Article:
He was right there… .

My adrenaline was going once again. By now, Karen and I have a whole coordinated routine when we hook a fish:
• Put engines in neutral (to slow the boat and so the line doesn’t get tangled in the propellor)
• Adjust the drag on the reel to begin tiring the fish out
• Get the gaff hook and fish billy close by
• Get the pliers handy to dehook the fish
• Disconnect the lifelines that prevent you from falling in the water so you can properly do battle
• Get the fillet knife and cutting board ready
• Ice the cooler in anticipation
• Fight the fish

This mahi shot under the boat and did its best to remain there, but I stayed with it and tired it out and maneuvered it back where I could see it. I brought it up to the sugar scoop (the back step of the boat), and just when I reached to grab the leader, his fin nicked the line, and everything was over as suddenly as it started. This mahi escaped to fight another day and took a very good lure with it.

I should have used the gaff.

I will admit I was very unpleasant company for the next hour, but I licked my wounds, rigged both lines again, and ran them out. The only fish I caught the rest of the day was a small tuna a little bigger than my hand, which I promptly released.

Shortly after that, something got wrapped around the starboard propeller. I stopped the boat and dove in to see what was going on, but the waves were just too rough to do anything useful. It looked like fishing line, and I was able to cut some of it off, but I had to get back aboard before I could get most of it.

A couple of hours later, we were making great time into the wind when I heard a very loud “bang!” from somewhere above me. When I looked up, I saw that the main sail had gone noticeably slack, and we quickly worked to determine what had happened. As it turns out, one of the knots we had tied when we put the sailbag back on had come loose. This one is the outhaul line, which connects the back foot of the sail, known as the clew, to the boom. It keeps proper vertical tension on the sail, which is necessary for the sail to work, and when the sail is up, this line comes under a lot of strain. We both climbed on top of the cockpit and did our best to retie while we were underway (no small feat), and the boat picked up speed and was happy once again.

About 4:00 p.m., we were approaching the western edge of Puerto Rico, but there was one more challenge to face. The last big difficulty sailors deal with in the Mona Passage is the thunderstorms that roll off of the western coast and into the Mona Passage every afternoon and evening. They spit off in rapid succession, and some of them get quite nasty. This is a daily occurrence, and it presents a real hazard to mariners. In Van Sant’s aforementioned book, he says that the worst weather he has encountered anywhere in the world has been right there, including the Mediterranean and the notorious North Sea. We had read about this, but it’s really something to experience. It reminded me of the last level of a video game where everything gets super-intense. We powered up our radar (what a really cool piece of equipment, BTW), which located and displayed the dimensions of each of the storm cells, and we did our best to determine which way they were moving and to thread our way through and around them. We made it through the gauntlet with only a slight bit of rain.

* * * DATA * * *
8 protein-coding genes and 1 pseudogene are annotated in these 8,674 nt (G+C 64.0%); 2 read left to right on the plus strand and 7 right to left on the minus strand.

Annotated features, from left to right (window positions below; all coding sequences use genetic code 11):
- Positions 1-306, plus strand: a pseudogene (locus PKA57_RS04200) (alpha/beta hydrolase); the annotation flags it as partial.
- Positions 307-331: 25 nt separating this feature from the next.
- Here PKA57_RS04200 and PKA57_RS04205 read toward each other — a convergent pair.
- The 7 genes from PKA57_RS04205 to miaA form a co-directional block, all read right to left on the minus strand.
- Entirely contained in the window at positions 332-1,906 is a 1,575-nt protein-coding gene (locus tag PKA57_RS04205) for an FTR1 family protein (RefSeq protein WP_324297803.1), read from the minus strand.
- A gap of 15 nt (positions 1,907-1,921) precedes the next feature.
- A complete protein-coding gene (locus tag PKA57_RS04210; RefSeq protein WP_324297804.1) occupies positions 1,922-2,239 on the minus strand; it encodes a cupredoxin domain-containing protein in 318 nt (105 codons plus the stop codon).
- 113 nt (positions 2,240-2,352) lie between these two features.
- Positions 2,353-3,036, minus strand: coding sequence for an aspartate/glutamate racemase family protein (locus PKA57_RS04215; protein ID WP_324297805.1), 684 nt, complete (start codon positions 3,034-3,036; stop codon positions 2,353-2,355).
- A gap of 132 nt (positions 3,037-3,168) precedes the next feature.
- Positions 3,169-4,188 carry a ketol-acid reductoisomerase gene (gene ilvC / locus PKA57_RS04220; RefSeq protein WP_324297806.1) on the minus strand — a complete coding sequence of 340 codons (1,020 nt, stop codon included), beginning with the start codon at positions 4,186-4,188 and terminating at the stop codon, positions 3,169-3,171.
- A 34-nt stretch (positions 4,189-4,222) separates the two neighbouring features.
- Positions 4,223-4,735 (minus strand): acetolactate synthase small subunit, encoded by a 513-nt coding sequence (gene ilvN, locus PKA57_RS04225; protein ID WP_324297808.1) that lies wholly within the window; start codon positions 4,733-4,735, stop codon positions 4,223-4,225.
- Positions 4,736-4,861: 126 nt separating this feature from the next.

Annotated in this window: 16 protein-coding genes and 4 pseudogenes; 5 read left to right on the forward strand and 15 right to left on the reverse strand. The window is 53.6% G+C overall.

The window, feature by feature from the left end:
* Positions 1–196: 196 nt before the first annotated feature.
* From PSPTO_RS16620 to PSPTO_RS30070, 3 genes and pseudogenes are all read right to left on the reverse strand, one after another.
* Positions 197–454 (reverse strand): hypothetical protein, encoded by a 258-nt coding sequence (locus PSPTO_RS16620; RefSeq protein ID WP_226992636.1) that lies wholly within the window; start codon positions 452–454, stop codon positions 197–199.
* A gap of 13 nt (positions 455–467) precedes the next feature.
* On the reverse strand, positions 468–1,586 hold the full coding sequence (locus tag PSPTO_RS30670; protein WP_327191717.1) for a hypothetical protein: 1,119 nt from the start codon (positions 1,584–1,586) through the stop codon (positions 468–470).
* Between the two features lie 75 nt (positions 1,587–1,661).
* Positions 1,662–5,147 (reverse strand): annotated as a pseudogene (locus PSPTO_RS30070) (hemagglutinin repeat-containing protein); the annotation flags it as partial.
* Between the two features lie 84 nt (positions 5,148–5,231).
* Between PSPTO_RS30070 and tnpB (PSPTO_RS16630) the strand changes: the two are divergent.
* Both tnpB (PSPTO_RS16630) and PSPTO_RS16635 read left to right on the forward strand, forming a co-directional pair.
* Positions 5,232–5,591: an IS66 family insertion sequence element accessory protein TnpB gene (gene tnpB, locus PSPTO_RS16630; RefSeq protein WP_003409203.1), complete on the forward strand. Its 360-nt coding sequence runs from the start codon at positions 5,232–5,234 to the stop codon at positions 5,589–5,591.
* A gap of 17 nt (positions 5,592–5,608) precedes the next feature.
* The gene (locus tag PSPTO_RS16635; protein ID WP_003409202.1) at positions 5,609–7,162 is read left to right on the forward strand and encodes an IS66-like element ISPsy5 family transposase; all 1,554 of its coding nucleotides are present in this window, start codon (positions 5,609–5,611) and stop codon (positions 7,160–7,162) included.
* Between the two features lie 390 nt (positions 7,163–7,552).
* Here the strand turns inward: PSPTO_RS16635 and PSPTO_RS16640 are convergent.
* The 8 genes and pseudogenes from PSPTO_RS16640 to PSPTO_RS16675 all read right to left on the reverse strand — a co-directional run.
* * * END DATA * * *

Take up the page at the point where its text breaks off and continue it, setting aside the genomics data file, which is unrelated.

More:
Gratitude is the + in the center, and each ring is two nautical miles. All of the colored areas are active storm cells.

We anchored at Puerto Real around 8:00 p.m. It’s already dark at that hour at this latitude.

Ultimately, we made the Mona Passage in 26 hours, which is great time. The first 13 hours of the passage were pretty bouncy and rough, but the next 13 were more comfortable. (Thank you, weather window!) We anchored at Puerto Real and it was as calm and serene an anchorage as you could hope for. A quick call to US Customs Border Protection using their app, and we were properly back in the USA.

Sunrise at anchor at Puerto Real. The calm water was a welcome relief.
Back in the USA – no despacho required!

Although we were tired, and Puerto Rico is beautiful, on Tuesday and Wednesday, we continued east. Each day got up stinkin’ early and sailed/motored about ten hours. We had to tack (zig zag) with the wind to get the right angle to sail, but by Wednesday, we were almost to the east coast of Puerto Rico – about 80 miles. This was very good progress. Thursday, we turned and headed north along the coast to the marina at Puerto del Rey in Fajardo, getting caught in a series of storms (squalls) that lasted for hours and played havoc with the wind. It made this leg of the trip a real challenge. But now we have great positioning to make the short hop east to the US Virgin Islands, with a few days to spare for some provisioning (Costco!), boat maintenance, and rest, Puerto-Rico-style.

Costco! How we have missed you! While we like the little islands grocery stores, Karen is still a Costco girl. She did a little happy dance as we walked in. We won’t be back this way again for several months, so of course we stocked up.

And one final note, from Karen: WE DID IT! The Thorny Path is a tough route. Many sailors in the U.S. never go farther south than the Bahamas. We were intimidated by the distance and the stories we’d heard… but we decided it was worth a try, and now we’re so glad we did. Virgin Islands, here we come!